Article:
and in your get(int) method, rather than returning a String or a double, the return statement looks like


It's a little extra work up front, but it has paid of for me several times in the past.

Here's how you'd use it to build one (warning - this hasn't been near a compiler)

public static DoubleOrString parseADoubleOrString(String input) {
    try {
        return DoubleOrString.wrap(Integer.parseInt(input))
    } catch (NumberFormatException nfe) {
        return DoubleOrString.wrap(input);

and here's what the client looks like

  String input = //get the input from the user somehow
  DoubleOrString parsed = parseADoubleOrString(input);
  if (parsed.isDouble())
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Wow, that seems interesting. I've never seen such a construct before. Can you edit the answer to explain a little bit more how it works? – trusktr Oct 16 '10 at 7:53
I'd reckon you'd get a lot more out of it if you tried it to get it to compile, and then played with it in a debugger. Which bit do you want explained? There's not much more context in your question to expound on. – Burleigh Bear Oct 16 '10 at 8:32
That's a clever trick. I'll have to remember that one. – mellowsoon Oct 16 '10 at 9:25
I guess I just don't know enough Java yet to even know what to ask hehe. I've been doing JAVA only for 4 weeks. I'll definitely keep this in handy though. For now, I just outputted Strings and let the client convert to double if he wishes. – trusktr Oct 16 '10 at 9:36
Burleigh Bear, I never got the chance to try this out... I'm sure I even know how to use the class. Can you post a usage example? – trusktr Jun 6 '12 at 6:05

If you need to do this then there is problem with your design. Since the original datasource is String you have to accept that all returned values will be string and leave it to the client to check whether the result can be converted to a number.

If you want to save the client from doing the check, you can provide him with a minimal API which may look something like:

public class ValueExtractor {

    public ValueExtractor(String delimitedText) {
        // ...

     * Determines whether there is a next element
     * to be returned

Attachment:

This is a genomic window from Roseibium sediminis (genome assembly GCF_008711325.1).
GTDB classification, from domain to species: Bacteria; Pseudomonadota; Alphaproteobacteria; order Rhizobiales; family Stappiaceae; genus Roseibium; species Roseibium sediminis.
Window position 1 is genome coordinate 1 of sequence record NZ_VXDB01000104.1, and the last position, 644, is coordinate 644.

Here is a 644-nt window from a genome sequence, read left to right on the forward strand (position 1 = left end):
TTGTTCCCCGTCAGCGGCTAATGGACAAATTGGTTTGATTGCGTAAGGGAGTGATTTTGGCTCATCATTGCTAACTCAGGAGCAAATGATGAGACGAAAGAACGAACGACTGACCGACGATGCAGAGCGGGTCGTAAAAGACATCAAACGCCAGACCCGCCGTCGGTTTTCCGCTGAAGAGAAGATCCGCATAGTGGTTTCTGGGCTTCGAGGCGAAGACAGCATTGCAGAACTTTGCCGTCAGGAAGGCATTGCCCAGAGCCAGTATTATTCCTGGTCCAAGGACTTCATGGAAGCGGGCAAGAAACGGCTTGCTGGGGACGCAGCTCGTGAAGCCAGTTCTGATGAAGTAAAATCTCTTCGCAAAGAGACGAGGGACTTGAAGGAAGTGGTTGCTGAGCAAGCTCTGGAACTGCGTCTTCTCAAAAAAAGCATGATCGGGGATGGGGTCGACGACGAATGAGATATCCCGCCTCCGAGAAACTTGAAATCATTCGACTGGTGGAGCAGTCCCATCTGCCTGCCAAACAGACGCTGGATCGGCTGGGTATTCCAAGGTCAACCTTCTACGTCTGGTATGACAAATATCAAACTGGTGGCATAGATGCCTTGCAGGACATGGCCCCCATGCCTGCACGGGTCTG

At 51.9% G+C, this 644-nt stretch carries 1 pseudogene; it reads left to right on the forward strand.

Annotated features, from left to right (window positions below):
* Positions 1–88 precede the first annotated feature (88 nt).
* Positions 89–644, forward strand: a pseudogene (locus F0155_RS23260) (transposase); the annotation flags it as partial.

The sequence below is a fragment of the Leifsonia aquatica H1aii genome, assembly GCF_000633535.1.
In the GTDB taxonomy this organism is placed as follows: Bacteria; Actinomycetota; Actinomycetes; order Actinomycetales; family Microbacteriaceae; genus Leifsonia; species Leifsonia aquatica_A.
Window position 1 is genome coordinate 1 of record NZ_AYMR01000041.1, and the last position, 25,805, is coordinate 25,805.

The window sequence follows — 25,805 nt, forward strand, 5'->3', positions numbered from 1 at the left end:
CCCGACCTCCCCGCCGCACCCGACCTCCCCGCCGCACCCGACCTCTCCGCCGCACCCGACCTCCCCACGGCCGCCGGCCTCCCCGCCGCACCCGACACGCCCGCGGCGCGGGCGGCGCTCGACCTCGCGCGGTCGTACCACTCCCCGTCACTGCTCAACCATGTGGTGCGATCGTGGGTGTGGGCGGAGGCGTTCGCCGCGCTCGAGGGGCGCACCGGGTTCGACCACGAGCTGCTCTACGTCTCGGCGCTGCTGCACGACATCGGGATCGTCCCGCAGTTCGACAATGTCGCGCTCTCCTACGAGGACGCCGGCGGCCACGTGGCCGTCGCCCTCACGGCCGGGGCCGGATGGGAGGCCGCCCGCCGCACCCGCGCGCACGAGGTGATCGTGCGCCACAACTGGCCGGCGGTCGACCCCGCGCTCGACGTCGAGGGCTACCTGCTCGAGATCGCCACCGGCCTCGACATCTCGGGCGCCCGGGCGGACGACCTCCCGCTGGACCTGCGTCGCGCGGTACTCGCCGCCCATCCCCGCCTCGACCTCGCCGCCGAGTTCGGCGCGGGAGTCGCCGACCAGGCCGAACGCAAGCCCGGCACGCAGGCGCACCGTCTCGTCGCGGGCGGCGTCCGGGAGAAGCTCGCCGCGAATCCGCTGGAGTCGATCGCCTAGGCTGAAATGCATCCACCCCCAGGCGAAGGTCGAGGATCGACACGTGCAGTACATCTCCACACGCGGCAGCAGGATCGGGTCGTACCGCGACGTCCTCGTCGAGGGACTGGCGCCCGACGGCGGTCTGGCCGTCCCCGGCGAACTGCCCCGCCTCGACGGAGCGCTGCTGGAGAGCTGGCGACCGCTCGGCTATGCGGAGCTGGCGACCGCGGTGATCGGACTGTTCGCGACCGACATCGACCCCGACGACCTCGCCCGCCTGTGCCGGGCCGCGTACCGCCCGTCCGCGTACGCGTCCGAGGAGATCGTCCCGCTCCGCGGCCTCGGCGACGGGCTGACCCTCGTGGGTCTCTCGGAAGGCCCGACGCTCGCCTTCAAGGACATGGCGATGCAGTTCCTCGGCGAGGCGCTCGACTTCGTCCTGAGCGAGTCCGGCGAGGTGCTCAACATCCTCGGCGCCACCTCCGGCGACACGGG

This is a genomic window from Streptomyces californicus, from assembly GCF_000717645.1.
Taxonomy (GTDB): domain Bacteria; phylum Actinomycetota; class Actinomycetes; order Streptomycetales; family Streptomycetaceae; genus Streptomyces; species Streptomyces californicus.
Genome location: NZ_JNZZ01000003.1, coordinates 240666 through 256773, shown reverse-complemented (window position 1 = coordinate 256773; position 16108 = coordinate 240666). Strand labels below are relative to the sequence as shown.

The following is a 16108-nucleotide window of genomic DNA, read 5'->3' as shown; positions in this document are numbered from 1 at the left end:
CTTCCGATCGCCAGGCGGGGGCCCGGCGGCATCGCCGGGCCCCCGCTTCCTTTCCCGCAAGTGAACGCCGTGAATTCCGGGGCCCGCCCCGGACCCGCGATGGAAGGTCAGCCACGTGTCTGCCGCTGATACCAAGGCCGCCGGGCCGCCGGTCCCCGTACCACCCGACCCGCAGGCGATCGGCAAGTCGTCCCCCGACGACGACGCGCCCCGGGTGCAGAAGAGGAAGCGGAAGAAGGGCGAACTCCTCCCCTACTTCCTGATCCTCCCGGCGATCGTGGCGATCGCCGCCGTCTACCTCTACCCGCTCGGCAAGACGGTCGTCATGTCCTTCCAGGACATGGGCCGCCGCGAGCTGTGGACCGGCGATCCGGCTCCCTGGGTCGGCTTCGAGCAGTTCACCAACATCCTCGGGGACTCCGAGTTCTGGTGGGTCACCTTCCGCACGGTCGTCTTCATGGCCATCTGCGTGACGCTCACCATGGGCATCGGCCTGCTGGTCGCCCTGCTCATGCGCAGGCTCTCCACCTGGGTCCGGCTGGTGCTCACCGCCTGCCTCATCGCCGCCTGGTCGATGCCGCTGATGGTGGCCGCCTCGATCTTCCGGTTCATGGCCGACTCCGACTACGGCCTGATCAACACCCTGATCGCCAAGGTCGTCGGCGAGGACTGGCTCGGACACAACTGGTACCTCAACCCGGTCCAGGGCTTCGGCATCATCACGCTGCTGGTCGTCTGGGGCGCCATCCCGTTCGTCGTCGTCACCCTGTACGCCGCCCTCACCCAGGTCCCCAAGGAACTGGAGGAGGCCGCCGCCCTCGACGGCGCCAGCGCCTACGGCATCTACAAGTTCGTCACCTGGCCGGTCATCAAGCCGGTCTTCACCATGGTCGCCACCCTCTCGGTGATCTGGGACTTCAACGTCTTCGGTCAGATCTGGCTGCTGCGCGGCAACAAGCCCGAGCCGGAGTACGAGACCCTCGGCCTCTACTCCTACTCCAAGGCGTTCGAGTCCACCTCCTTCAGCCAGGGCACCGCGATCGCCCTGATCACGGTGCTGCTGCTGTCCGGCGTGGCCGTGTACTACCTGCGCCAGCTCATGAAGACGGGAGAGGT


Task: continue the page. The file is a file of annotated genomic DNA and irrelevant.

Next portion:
public boolean next() {
        // ...

    public String get() {
        // ...

     * Returns the value as a Double if possible
     * null otherwise.
    public Double getPossibleDouble() {
        // ...
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+1: "If you need to do this then there is problem with your design." – andersoj Oct 17 '10 at 1:09

The Java language does not expose an overload on the return type of a method. (As Thilo pointed out, this is a restriction of the Java language and not the JVM/bytecode.)

Generally this type of thing does not fit well into the Java type system. One could imagine returning an Either<String,Double> type (a more restricted return type than Object as suggested by Stephen C and a more general type than DoubleOrString as pointed out by B. Bear), but the general effort required to use such a construct in Java generally results in simply having multiple methods, e.g. getString(...) and getDouble(...).

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True that. I just want to be able to get whatever it is, without knowing the return type at first. – trusktr Oct 16 '10 at 4:58
How exactly does that Either type work? – trusktr Oct 16 '10 at 4:59
@trusktr - it is hypothetical. – Stephen C Oct 16 '10 at 5:10
Oh, gotcha. (foobar) – trusktr Oct 16 '10 at 5:21
"The Java language does not expose an overload on the return type of a method." The JVM however, does support this feature. – Thilo Oct 16 '10 at 5:29